The development of novel medications with robust effect sizes and good safety and tolerability is an INIA RFA research priority. This translational project will respond to this research challenge by providing proof-of-concept human laboratory testing of the top three neuroimmune drug candidates identified as having therapeutic potential for alcohol use disorder by Dr. Mayfield/Farris/Ponomarev's ?drugging the network? computational genomic analyses and by Drs. Bell's, Blednov/Messing's, Crabbe/Ozburn's and Lasek's animal models. Drugs identified for human study will either be FDA-approved for other indications or available for study under an IND and will be selected by Dr. Mason based on scientific prioritization by the INIA-Neuroimmune Executive Committee and safety considerations. Drugs will be tested in a highly standardized, reliable, and valid human laboratory model informing the three stages of the addiction cycle: withdrawal/negative affect, preoccupation/anticipation, and binge/intoxication, with human laboratory results serving as an analogue for drinking outcomes of double-blind, placebo-controlled clinical trials. Subjects for each study will be 50 non- treatment-seeking male and female paid volunteers who meet DSM-5 criteria for alcohol use disorder of ? moderate severity (AUD-MS). Studies are randomized, double-blind, and placebo-controlled. The treatment duration is at least 1-week and guided by drug pharmacokinetics. The primary endpoint is craving scores in response to in vivo alcohol cues presented in the laboratory, with confirmatory physiological outcomes, and naturalistic measures of drinking, mood, and craving.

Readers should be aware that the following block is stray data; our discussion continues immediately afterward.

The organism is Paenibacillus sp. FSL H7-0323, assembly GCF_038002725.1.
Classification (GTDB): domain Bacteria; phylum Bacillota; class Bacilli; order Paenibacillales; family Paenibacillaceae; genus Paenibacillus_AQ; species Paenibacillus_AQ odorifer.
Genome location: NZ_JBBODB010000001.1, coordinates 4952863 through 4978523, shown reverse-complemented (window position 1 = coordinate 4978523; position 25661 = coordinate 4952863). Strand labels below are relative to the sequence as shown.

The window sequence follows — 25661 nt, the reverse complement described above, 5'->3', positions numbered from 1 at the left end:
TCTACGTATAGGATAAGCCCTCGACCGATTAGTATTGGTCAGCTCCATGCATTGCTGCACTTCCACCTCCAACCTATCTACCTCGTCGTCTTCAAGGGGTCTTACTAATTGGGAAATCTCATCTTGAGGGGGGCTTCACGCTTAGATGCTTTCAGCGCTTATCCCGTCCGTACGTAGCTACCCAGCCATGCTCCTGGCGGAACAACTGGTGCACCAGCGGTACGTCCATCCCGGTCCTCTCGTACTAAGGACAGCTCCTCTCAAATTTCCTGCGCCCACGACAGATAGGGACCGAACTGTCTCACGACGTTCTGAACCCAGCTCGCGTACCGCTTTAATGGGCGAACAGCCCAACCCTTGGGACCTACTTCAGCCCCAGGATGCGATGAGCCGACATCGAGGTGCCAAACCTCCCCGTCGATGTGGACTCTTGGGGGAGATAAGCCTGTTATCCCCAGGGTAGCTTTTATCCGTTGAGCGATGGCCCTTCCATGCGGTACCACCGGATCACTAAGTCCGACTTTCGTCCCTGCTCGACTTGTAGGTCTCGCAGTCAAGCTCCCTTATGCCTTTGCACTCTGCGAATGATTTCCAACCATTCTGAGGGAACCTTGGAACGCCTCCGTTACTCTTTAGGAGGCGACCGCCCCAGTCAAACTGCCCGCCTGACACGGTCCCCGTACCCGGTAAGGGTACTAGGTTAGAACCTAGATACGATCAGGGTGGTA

Specific Aim 1 : To evaluate INIA-Neuroimmune drug candidates in paid non-treatment-seeking volunteers with current AUD-MS using the human lab model informing targets for the 3 stages of the addiction cycle.
Specific Aim 2 : To identify potential biomarkers of clinical outcomes in peripheral markers of stress and inflammation (e.g., high-sensitivity C-reactive protein, selected chemokines, pro- and antiinflammatory cytokines, and cortisol) in collaboration with Drs. Roberto/Roberts/Bajo. Safety Aim: To evaluate the safety and tolerability of INIA-Neuroimmune drug candidates in subjects with AUD-MS, as assessed by significant changes from baseline in EKG, routine blood and urine biochemistry, vital signs, physical exam, and subjective complaints relative to placebo. Hypothesis: The overall hypothesis under test in that, relative to placebo, novel drug candidates identified by INIA- Neuroimmune will significantly attenuate responsivity to alcohol cues in the human lab model and reduce drinking, craving, and negative affect during treatment and 1-month of post-treatment follow-up. Interpretation of Results: Positive findings will provide clinical validation of neuroimmune targets and mechanisms identified by INIA-Neuroimmune and provide a rational basis for later phase testing of candidate drugs as potential therapeutics for AUD-MS.

Public Health Relevance

Our collaboration with the multi-disciplinary approaches offered by INIA-Neuroimmune investigators will open a path to identifying new medications for alcohol use disorder based on novel neuroimmune targets. These targets will be screened for safety and efficacy across the three stages of the addiction cycle in our human lab model, and peripheral measures of stress and inflammation will be evaluated as potential biomarkers of response. Data from the human studies will provide clinical validation of targets identified by INIA investigators and information about biomarkers of drug effects that may guide future studies across INIA-Neuroimmune components.

National Institute of Health (NIH)
National Institute on Alcohol Abuse and Alcoholism (NIAAA)
Research Project--Cooperative Agreements (U01)
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Special Emphasis Panel (ZAA1)
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Grakalic, Ivana
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Scripps Research Institute
La Jolla
United States
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Mason, Barbara J; Quello, Susan; Shadan, Farhad (2018) Gabapentin for the treatment of alcohol use disorder. Expert Opin Investig Drugs 27:113-124